Open Seminar; Post-Revolutionary Mexican Literature: Stock Stories and Counterstories

Literary histories bound to and for national definition are dynamic fields of contestation. For example, individual literary texts often exhibit formal and thematic traits that simultaneously underwrite and resist hegemonic discourse and practice. When scholars and critics incorporate individual texts into a national literary history, this tension between underwriting and resistance takes on even greater significance. This graduate seminar about Mexican literature considers the critical categories of stock stories and counterstories as a point of departure for advancing students understanding of how to consider literary texts in relation to politics. One of the seminars guiding questions is: to what extent is it viable to imagine and comprehend literature as something apart from territorialization. The seminars primary texts are selected from the 1920s to the present, and they correspond to several genres, including novel, chronicle, and testimonial.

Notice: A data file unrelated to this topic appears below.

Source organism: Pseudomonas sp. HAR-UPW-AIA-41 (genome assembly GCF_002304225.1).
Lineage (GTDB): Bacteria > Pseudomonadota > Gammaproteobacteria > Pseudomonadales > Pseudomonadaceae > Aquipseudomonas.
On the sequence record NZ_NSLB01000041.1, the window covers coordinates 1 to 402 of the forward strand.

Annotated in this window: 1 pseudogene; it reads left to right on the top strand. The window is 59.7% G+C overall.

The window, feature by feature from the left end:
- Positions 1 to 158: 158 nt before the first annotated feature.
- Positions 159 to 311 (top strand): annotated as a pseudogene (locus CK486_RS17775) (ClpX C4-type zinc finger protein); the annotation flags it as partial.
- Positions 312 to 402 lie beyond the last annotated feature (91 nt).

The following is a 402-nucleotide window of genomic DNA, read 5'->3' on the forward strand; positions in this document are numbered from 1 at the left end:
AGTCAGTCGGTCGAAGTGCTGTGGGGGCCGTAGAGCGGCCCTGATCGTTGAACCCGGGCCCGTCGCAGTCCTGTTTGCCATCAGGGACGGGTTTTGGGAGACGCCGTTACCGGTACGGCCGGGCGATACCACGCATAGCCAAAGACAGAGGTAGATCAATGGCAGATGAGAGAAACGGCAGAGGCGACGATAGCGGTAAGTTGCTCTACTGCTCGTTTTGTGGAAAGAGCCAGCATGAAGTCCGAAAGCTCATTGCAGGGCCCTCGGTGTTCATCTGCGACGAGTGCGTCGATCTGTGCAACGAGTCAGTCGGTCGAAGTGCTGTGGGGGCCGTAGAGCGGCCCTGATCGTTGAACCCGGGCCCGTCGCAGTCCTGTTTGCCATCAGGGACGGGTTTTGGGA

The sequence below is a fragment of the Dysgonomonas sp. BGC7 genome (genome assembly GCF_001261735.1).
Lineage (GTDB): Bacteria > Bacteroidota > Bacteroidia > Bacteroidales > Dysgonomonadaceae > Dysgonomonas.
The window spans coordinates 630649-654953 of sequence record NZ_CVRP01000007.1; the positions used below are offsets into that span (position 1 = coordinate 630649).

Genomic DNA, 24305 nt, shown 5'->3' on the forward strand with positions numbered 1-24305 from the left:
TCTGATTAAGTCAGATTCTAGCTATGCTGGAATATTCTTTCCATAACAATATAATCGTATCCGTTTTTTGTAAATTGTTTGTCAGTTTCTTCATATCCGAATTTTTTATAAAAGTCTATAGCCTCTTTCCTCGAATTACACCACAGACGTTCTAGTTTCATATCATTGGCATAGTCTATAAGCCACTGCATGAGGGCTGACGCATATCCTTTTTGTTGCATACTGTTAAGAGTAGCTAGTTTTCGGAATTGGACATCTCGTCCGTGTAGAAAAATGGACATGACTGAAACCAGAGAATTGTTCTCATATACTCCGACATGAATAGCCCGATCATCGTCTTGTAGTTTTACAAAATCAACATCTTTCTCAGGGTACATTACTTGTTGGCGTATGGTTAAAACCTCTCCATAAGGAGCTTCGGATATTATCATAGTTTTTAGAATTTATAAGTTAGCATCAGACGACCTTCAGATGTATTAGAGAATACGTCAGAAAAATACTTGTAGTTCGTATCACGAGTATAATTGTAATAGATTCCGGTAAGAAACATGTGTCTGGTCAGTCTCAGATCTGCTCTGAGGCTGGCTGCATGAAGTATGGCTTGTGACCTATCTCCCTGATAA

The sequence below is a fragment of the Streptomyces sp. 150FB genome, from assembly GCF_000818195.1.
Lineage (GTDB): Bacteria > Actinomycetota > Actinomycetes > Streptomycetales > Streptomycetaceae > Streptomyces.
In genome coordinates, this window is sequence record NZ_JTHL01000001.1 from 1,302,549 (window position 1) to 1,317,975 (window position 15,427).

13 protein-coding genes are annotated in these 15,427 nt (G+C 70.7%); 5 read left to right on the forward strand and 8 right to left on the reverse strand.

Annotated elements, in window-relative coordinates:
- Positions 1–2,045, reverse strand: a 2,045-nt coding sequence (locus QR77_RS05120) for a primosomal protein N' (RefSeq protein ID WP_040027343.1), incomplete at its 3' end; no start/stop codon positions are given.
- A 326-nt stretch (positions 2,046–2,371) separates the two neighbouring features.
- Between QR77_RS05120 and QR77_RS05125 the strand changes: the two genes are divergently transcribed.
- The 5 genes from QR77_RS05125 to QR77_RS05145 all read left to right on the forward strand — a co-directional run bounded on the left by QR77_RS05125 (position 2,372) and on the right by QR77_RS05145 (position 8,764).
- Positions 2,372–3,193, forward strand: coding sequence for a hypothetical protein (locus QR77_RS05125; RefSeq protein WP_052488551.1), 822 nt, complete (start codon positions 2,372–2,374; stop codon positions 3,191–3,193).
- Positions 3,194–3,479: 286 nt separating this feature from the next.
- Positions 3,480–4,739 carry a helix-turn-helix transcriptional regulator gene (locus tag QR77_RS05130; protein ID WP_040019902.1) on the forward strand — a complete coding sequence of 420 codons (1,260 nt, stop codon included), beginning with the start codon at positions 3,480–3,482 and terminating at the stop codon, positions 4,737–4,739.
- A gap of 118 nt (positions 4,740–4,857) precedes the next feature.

Sister Courses: SPAN798B, SPAN798C, SPAN798D, SPAN798E, SPAN798F, SPAN798G, SPAN798I, SPAN798J, SPAN798K, SPAN798L, SPAN798M, SPAN798N, SPAN798O, SPAN798P, SPAN798Q, SPAN798R, SPAN798T, SPAN798U, SPAN798V, SPAN798W, SPAN798X, SPAN798Y, SPAN798Z

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